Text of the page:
The June holidays are upon us, which means that every parent is going to have the daunting task of keeping their kids entertained 24/7.

For those who aren’t heatless enough to force their kids to fill up their holiday calendar with extra tuition sessions, don’t worry-there are other ways to keep the small people in your home occupied than forking out the cash for a Nintendo Switch, or baiting them with your iPad.

Here are five cheap ways to entertain your kids during the June holidays that don’t involve screens.

Go Geocaching

Kids adore treasure hunts, and geocaching lets you send yours on a treasure hunt no matter where in Singapore you are.

You get a chance to explore Singapore with your kids at random and for free, while hunting for a cache left behind by another player.

There are caches hidden all over the island, in every single district. All you have to do is create an account on the Geocaching site, input your address and check out the list of all the caches in your area.

Use Google Earth or some other GPS device to find the location of the cache, and then leave your house and go find it. You often have to solve a riddle or decipher a clue in order to find a cache.

Cook together

Adults often look upon cooking as a time-consuming, troublesome household chore that has to be done to keep the family alive.

The irony is that for kids, cooking is fun. So make use of your little kitchen helpers and get them involved in preparing the family’s meals.

Younger kids can participate in tasks like beating eggs and peeling tau gey, while older kids might be able to step up to the frying pan or wok, with your supervision of course.

As an added bonus, your kids will grow up with an important life skill.

Play board games

Trying to play games with the kids is tough for the modern parent, especially those who can’t seem to get the hang of the controls in a game of Splatoon, and keep coming in last in Mario Kart. Hmph.

But whatever happened to board games, where people sat around a table facing each other instead of a screen?

If old school games like Snakes and Ladders are too boring for you and Monopoly is a surefire way to start another intra-familial Cold War, turn to newer Euro games like Seven Wonders or Carcassonne, which are sophisticated enough for even the most jaded adults.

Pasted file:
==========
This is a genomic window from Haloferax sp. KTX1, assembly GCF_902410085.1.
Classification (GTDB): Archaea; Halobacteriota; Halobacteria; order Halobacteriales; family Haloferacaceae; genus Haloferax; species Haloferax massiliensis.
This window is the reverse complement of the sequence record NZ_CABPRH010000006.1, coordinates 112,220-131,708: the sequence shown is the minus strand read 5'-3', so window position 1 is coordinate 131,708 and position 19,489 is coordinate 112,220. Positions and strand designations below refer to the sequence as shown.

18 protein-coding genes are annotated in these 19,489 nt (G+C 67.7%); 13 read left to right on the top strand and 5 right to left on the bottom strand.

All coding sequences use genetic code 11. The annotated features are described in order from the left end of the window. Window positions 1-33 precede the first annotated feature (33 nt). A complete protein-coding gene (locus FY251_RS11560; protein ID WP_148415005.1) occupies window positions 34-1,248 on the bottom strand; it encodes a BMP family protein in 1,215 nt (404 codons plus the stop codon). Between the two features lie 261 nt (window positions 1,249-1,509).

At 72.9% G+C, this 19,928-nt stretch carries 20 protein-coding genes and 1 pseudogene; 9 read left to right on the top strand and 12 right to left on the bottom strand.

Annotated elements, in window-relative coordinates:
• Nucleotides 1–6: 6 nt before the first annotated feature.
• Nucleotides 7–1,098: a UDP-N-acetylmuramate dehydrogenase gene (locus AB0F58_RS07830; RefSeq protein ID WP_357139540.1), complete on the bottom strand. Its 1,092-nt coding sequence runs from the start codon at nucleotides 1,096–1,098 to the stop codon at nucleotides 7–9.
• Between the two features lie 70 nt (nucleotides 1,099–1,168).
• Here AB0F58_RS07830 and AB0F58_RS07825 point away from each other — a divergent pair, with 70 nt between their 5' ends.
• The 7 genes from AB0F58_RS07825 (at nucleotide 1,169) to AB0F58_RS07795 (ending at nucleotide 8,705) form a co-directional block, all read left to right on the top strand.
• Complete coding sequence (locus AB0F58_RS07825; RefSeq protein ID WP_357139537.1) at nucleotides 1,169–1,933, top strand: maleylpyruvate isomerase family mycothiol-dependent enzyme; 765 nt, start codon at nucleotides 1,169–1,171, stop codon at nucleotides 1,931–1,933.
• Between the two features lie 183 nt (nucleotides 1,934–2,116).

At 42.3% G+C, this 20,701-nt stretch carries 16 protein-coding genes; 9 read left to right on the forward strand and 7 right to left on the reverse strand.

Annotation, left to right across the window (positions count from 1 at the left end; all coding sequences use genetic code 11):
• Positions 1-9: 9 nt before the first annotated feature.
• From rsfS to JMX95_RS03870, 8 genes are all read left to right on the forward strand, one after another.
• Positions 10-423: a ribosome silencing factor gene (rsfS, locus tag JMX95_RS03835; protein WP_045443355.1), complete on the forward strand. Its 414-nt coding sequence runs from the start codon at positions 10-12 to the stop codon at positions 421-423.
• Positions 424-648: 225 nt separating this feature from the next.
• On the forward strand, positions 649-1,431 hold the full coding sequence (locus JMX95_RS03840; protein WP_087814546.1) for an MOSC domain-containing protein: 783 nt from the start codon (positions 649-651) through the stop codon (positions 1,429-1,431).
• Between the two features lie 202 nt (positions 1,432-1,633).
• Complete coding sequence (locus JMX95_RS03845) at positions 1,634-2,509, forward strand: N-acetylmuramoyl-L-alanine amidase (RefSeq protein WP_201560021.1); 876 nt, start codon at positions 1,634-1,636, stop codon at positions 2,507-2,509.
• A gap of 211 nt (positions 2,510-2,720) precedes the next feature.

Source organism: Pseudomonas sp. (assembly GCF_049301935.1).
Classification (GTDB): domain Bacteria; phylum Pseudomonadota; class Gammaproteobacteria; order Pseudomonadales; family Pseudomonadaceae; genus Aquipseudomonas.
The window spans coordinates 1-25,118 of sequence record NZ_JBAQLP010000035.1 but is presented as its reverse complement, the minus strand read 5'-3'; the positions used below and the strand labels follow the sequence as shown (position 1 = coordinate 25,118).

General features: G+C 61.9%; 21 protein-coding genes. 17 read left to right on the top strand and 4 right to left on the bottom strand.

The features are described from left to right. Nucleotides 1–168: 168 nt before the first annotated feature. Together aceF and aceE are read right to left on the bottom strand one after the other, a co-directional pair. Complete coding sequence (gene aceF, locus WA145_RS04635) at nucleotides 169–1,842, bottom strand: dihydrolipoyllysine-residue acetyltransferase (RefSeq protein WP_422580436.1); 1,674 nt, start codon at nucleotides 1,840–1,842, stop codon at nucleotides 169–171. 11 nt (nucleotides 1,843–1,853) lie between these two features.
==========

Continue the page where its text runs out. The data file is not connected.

But what if your kids aren’t quite old enough to grasp such games? Turn to kid-friendly games like Catan Junior or Jungle Speed.

Volunteer together

Nobody wants to raise spoilt, entitled brats. Well, I haven’t met a family that volunteered together whose kids were spoilt.

Volunteering as a family has the benefit of providing your kids with a free and meaningful way to spend their holidays, while cultivating empathy at the same time.

And kiasu parents might be happy to know that they can also rack up some CIP points while they’re at it.

Not sure what to do? There’s a whole list of organisations here.

Whether your kids are helping to give out meals to the poor with the Soup Kitchen Project or helping to plant trees with the Green Volunteers, they’ll learn to do something for someone other than themselves.

10 unique activities to keep your kids busy this June holidays

 Visit a playground

What Singapore lacks in mountains and rivers, it makes up for in playgrounds. Everywhere you turn, there are multiple playgrounds in every residential estate.

But if you want to give the kids a real treat, take them to some of the island’s biggest and best playgrounds.

The Children’s Garden at Gardens by the Bay is more of a theme park than a mere playground, with a large water play section that will make you wish you were small enough to jump in, too, especially in this weather.

Marine Cove at East Coast Park features another larger-than-life playground measuring 3,500 square metres.

But what if you, as a parent, want to get some shopping done at the same time?

Then head to Vivo City, which has an impressive Sky Park on level 3, with not just a playground but also tiny boats you can rent for babies and small children to float around in.

 



Source link